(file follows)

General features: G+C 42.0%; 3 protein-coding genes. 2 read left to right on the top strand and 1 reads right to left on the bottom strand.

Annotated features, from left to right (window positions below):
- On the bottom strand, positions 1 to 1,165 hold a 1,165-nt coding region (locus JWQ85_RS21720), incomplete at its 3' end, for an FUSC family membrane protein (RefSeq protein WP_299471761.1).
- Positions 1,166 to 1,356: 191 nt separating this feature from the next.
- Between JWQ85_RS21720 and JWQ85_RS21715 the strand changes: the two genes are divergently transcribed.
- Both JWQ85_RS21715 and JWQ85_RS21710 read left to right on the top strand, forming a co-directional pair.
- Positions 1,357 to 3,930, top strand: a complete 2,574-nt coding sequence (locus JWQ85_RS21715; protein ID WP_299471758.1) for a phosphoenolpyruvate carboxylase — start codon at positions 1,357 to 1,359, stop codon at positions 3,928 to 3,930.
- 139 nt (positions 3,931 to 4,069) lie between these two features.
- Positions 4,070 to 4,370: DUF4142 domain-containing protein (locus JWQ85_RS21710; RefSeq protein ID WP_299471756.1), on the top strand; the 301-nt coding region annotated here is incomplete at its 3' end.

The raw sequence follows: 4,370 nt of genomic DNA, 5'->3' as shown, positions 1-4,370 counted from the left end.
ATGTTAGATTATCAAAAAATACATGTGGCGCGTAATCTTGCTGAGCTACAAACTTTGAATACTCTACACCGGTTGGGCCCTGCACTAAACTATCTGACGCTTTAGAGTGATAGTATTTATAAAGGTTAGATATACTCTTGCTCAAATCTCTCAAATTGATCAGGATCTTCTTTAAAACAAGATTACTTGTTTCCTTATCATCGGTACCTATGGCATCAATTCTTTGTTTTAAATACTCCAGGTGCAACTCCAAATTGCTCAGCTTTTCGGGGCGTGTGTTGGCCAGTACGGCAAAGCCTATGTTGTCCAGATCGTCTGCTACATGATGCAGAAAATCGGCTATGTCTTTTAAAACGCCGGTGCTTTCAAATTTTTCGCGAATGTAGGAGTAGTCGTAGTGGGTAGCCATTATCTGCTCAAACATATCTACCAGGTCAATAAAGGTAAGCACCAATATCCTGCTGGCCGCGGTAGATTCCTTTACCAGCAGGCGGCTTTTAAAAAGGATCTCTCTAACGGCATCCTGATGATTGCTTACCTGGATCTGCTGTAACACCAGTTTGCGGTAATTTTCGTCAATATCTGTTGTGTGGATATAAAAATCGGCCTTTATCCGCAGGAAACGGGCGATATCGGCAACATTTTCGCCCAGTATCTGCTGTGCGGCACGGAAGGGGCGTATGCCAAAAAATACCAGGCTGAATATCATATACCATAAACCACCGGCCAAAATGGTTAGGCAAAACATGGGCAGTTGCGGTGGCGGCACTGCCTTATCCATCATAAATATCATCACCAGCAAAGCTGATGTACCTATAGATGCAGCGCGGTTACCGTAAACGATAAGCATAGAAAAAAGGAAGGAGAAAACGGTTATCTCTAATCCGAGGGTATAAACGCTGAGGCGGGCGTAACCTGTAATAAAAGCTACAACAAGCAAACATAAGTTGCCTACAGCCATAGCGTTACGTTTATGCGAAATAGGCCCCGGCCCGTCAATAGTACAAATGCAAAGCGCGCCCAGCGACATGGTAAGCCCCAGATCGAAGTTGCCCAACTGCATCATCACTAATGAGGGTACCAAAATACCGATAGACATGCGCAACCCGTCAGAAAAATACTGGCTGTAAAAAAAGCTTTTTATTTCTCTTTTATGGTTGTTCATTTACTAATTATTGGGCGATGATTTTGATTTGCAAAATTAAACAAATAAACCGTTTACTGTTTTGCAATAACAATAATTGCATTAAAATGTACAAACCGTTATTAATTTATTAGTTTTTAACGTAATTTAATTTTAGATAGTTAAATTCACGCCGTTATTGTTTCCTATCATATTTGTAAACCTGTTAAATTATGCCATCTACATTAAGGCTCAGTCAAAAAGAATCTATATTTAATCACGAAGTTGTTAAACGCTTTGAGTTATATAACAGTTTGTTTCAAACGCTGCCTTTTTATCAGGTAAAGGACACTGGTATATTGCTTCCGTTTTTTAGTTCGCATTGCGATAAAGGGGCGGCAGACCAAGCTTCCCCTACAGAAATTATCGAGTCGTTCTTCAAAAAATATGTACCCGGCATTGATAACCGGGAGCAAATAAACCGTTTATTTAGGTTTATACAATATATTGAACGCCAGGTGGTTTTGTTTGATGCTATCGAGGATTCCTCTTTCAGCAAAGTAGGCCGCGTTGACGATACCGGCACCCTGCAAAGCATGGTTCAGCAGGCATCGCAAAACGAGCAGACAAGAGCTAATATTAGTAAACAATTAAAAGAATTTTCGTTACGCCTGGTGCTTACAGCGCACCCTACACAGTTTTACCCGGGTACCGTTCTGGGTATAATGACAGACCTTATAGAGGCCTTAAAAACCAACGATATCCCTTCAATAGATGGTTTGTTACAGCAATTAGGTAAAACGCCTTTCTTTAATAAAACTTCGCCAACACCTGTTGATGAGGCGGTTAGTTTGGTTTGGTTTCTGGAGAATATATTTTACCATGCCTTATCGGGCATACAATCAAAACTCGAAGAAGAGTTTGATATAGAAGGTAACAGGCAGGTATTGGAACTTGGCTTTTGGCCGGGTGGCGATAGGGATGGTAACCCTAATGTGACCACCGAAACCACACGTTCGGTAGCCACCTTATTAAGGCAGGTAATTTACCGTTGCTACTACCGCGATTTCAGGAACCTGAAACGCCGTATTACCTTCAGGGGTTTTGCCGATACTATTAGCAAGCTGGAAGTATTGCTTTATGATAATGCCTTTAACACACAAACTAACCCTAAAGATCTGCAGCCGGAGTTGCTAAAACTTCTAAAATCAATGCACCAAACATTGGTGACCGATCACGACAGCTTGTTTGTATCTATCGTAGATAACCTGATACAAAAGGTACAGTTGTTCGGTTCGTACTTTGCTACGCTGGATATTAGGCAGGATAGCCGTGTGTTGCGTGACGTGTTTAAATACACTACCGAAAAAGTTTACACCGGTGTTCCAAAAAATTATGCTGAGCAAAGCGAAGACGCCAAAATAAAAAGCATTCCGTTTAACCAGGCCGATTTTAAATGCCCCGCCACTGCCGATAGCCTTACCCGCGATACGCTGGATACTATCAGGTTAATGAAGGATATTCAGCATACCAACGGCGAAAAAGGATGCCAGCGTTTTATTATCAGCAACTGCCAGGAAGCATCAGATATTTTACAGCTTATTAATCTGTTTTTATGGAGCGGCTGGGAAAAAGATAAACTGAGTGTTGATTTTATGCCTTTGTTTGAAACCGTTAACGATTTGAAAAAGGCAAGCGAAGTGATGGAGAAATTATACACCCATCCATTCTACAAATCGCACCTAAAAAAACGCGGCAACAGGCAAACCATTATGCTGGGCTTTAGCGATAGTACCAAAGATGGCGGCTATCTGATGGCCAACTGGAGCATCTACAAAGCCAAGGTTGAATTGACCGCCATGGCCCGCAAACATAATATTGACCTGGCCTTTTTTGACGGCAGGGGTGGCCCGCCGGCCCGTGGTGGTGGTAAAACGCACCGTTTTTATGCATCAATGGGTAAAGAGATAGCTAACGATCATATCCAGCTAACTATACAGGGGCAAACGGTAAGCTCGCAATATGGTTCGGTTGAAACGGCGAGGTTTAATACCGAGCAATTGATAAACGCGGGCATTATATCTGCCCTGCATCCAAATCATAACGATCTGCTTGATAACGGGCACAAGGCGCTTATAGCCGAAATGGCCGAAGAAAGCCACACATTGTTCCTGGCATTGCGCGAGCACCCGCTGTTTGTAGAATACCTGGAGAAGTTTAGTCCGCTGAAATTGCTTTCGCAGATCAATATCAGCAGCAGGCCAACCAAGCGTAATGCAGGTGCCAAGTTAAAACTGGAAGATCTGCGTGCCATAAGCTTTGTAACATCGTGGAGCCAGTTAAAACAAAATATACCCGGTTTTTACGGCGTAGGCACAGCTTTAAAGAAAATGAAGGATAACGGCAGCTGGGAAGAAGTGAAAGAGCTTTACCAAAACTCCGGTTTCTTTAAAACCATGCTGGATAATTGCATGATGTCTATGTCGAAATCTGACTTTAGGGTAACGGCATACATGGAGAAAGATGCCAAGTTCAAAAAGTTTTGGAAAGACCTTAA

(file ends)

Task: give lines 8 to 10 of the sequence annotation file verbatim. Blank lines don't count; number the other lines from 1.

- 139 nt (positions 3,931 to 4,069) lie between these two features.
- Positions 4,070 to 4,370: DUF4142 domain-containing protein (locus JWQ85_RS21710; RefSeq protein ID WP_299471756.1), on the top strand; the 301-nt coding region annotated here is incomplete at its 3' end.

The raw sequence follows: 4,370 nt of genomic DNA, 5'->3' as shown, positions 1-4,370 counted from the left end.